Vanguard Endeavor spotting scopes

   07.17.13

Vanguard Endeavor spotting scopes

This is not my first opportunity to test a Vanguard product. I recently reviewed a set of Vanguard Spirit binoculars, so I was rather looking forward to working with these two spotting scopes.

Hunters need a quality optic in order to take full advantage of the area in which they hunt. In the midwest, a good set of binoculars is usually all that’s needed. Out west the distances are usually a good deal farther and require a spotting scope with increased magnification. The clarity at distance that western hunters needs in an optic comes from the type of glass, coating of the glass, type of prism, magnification and general quality of the build.

(Of course, spotting scopes have more uses than hunting. The spotting scope is often used for bird watching, near Earth astronomy, ad spotting strikes on targets at the shooting range. The handicapped also use spotting scopes for bird watching by means of a car window mount.)

The scopes reviewed are the Vanguard Endeavor XF 60S and the Endeavor HD 65 S. The price points are approximately $350 and $700 respectively. Let me cover the common features of each, followed by the differences between the two scopes.

Both Vanguard scopes share the following features: 15~45 magnification, BaK-4 roof prisms, completely waterproof, shock resistant, center focus, and fully coated lenses. Both have an extendable sunshade. As far as extras, both come with a protective carry bag. The carry bag can be used when the sportsman carries the scope to a tree stand, for instance, or other location where operating the scope works well without a tripod or car window mount.

The Endeavor HD 65S has a 65 mm objective lens, while the XF 60S has a 60mm objective lens. The HD has a gross center focus wheel and a fine focus wheel. The XF uses a gross focus wheel only. I didn’t find 60S’s lack of fine focus a real handicap, but it certainly made focusing at 500 yard distances a bit more time consuming than on the 60S with its fine focus wheel.

The HD also has the ability to be used in digiscoping. Digiscoping is simply using a spotting scope as a telephoto lens. This can be accomplished with the Vanguard HD by removing the ocular lens. The HD uses a bayonet mount, much like those used in Nikon cameras. The user depresses a button on the left side and the lens is rotated until the line on the lens and line on the spotting scope body line up. The lens then comes off very easily. A camera adapter is mounted in place of the lens, then the camera is mounted to the adapter. Using the HD for photography is much more economical than buying a lens of the same magnification. We’re comparing hundreds of dollars compared too many thousands of dollars for a high magnification telephoto camera lens.

HD Stats

  • Power:
15 ~ 45
  • Diameter of objectives:
60
  • Prism Type:
BaK4 Roof prism
  • Waterproof:
Yes
  • View Angle:
2.7° ~ 1.3°
  • Field of [email protected]:
47 ~ 23
  • Eye Relief:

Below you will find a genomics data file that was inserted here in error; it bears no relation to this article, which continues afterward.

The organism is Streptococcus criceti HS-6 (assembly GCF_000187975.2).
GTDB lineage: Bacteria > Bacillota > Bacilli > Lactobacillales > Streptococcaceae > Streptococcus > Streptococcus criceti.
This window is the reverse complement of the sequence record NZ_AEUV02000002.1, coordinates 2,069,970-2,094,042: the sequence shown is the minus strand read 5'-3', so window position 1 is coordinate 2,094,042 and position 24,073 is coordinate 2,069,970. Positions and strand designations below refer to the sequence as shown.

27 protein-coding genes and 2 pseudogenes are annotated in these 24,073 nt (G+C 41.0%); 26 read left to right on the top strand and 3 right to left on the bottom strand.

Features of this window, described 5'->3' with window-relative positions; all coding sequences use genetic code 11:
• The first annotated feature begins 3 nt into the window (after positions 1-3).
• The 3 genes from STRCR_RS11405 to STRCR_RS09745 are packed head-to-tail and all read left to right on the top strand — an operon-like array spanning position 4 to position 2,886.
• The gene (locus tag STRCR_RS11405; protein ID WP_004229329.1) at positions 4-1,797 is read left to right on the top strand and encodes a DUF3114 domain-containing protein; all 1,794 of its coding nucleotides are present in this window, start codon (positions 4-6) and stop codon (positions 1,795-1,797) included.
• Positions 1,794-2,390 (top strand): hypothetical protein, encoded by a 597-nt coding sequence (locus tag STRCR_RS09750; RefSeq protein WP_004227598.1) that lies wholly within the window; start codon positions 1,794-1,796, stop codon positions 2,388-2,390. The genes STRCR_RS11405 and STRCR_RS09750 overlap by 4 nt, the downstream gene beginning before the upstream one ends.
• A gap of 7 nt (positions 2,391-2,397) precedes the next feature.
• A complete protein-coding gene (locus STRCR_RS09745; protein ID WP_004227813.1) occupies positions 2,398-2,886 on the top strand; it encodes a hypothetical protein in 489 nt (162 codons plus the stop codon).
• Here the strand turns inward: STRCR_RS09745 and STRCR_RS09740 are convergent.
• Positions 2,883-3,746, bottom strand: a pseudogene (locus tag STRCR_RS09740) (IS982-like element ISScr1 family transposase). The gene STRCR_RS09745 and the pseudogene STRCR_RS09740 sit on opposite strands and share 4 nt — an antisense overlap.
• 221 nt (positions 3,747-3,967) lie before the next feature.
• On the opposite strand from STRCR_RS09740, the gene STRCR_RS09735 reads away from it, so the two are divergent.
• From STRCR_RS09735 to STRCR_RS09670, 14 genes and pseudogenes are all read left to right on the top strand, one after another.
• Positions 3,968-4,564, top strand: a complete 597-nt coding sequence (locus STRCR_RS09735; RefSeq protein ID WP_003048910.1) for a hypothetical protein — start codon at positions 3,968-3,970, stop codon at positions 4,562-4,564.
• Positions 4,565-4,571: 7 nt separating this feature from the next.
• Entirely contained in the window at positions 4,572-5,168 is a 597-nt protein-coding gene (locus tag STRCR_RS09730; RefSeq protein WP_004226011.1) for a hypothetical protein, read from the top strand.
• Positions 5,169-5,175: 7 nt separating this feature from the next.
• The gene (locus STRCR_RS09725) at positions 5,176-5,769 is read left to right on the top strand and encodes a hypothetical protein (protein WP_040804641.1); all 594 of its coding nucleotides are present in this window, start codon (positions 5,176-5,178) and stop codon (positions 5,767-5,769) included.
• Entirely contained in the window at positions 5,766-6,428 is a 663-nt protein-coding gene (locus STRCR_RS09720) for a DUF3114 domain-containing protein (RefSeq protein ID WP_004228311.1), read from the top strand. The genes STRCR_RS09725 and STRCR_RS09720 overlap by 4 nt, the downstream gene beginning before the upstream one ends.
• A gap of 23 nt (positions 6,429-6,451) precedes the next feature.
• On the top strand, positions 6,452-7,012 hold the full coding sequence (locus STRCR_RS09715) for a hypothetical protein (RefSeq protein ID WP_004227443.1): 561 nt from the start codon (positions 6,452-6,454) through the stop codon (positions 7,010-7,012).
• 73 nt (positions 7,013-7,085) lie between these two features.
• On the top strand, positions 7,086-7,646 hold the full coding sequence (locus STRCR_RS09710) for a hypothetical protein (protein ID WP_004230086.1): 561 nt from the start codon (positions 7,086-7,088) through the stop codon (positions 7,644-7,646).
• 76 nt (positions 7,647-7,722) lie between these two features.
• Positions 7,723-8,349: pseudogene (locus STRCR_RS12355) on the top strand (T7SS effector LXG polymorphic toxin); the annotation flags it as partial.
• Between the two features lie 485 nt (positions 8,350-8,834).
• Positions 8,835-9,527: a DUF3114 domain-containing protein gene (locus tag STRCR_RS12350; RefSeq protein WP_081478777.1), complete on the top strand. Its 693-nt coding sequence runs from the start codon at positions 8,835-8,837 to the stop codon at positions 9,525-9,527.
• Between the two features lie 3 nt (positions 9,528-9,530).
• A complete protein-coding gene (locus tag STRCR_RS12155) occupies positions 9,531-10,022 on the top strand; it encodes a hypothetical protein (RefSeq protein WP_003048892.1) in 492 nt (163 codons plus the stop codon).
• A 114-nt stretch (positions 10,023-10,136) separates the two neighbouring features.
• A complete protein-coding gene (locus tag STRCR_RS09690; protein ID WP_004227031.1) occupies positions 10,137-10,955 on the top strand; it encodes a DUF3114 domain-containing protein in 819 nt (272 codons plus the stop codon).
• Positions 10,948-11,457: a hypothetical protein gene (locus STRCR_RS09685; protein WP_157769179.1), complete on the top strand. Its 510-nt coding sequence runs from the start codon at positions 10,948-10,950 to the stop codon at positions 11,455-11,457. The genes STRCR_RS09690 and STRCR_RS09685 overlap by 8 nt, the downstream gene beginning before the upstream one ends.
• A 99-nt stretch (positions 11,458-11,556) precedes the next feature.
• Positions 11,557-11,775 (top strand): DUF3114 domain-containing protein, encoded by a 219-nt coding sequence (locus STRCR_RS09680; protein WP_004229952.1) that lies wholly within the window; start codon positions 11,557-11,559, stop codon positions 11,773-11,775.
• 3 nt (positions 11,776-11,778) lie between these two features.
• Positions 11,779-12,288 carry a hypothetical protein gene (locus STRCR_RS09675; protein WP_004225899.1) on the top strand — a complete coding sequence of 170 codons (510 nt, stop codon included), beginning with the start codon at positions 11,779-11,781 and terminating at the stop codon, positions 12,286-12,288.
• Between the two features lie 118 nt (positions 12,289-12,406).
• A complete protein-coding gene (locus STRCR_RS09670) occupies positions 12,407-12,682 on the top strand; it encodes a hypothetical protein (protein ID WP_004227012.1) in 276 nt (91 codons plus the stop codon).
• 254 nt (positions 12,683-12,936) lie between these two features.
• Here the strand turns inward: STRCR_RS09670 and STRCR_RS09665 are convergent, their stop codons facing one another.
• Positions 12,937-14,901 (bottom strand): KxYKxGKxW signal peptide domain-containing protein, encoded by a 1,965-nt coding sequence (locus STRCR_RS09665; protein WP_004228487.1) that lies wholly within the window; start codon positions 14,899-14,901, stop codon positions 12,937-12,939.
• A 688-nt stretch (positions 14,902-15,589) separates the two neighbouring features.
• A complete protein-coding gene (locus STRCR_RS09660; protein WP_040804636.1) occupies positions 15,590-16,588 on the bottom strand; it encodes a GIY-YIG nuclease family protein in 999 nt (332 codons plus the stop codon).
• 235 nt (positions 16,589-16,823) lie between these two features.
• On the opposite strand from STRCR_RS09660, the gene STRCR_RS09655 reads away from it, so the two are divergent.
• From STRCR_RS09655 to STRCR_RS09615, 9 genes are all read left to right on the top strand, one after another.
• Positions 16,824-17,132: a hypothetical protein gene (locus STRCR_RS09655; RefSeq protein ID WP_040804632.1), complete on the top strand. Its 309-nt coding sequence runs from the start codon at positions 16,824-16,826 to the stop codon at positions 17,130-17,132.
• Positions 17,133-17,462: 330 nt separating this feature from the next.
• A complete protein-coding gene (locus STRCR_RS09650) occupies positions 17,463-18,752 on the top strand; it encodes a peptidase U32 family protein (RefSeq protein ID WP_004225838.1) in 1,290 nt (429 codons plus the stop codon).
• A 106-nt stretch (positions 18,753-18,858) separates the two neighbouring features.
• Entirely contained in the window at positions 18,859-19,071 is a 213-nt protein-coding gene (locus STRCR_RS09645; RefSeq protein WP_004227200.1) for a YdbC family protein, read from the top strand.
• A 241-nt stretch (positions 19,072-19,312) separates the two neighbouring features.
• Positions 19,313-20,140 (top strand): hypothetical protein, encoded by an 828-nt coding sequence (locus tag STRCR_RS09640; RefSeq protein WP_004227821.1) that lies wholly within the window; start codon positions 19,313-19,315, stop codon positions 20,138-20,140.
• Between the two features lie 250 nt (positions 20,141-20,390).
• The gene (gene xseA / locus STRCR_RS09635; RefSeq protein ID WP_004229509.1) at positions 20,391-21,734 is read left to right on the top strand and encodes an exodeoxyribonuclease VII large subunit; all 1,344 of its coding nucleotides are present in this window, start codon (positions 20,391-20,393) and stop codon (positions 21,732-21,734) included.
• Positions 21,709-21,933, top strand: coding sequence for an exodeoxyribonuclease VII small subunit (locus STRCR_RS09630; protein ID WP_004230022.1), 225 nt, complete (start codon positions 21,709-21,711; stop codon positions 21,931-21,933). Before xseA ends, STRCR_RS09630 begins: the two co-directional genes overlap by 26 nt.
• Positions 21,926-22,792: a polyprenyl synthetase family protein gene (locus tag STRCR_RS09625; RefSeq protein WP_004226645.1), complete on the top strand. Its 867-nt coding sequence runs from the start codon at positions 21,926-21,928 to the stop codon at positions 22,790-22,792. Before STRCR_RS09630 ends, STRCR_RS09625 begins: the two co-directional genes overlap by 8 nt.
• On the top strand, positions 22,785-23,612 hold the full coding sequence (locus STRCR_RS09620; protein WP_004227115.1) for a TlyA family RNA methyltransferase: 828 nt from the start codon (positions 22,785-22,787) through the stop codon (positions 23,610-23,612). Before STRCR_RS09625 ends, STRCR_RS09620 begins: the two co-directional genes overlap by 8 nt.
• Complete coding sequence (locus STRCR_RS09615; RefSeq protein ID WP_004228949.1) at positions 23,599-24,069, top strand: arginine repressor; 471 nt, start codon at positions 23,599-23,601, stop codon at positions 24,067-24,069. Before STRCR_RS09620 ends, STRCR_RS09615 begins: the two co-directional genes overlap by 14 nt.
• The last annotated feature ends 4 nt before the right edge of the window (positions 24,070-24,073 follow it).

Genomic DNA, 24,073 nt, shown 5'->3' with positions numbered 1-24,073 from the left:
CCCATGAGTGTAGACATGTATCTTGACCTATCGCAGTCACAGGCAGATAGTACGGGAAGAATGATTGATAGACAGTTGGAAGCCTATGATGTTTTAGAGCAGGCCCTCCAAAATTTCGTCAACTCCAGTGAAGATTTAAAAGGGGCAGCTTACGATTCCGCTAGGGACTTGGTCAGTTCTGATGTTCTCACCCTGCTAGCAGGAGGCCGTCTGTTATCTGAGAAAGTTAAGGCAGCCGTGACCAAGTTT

19.0 ~ 20.0
  • Near focus(m):
≦5.00 ~ 6.00
  • Focus System:
Center focus
  • Lens coating:
Fully multi coated
  • Phase coating:
No
  • Dimensions (L x W):
350 x 182 mm
  • Weight (g):
1,280

XF Stats

  • Power:
15 ~ 45
  • Diameter of objectives:
65
  • Prism Type:
BaK4 prism
  • Waterproof:
Yes
  • View Angle:
2.7° ~ 1.3°
  • Field of [email protected]:
48 ~ 23
  • Eye Relief:
19.0 ~ 20.0
  • Near focus(m):
≦4.50 ~ 5.50
  • Focus System:
Center focus
  • Lens coating:
Fully multi coated
  • Phase coating:
No
  • Dimensions (L x W):
345 x 180 mm
    Weight (g):
1,450

Over the time I’ve had both scopes they have been used for target spotting on the range as well as during turkey season. A Turkey usually moves as slow as molasses, so spotting one in the woods can be difficult. Both Vanguard scopes made spotting much easier because of the clarity and color differential.

I must say I’ve been leery of claims of optics being waterproof. So this time I tested it. I used a clear plastic container and left one of the spotting scopes in a foot of water overnight. Hey, nobody told me I couldn’t! The next day, there was no sign of water inside the scope and all of the controls worked as they did before the soaking. I don’t advise trying this at home, but in this case I needed to know. They are in fact waterproof.

Now which scope should you purchase HD or XF? That really depends on what you intend to use the spotting scope for and which features you value. If you want to consider photography, the obvious answer is the HD. The HD also has a larger objective lens, which provides more light and therefore makes it more suitable for dusk and dawn observing. The HD also has a wider field of view. Both have the same magnification, tripod mount, and accessories. Both scopes are also available in a straight configuration as well as an angled configuration. I found the angled models provide easier viewing than the straight models.

My conclusion after using both was in favor of the HD. I preferred the wider field of view, the ability to mount a camera, and the fine focus wheel. Another consideration is your budget. If you have a pretty tight budget then the XF might be your best choice. You certainly won’t be choosing second best. So the choice is yours, but whichever you choose I’m sure you’ll be pleased.


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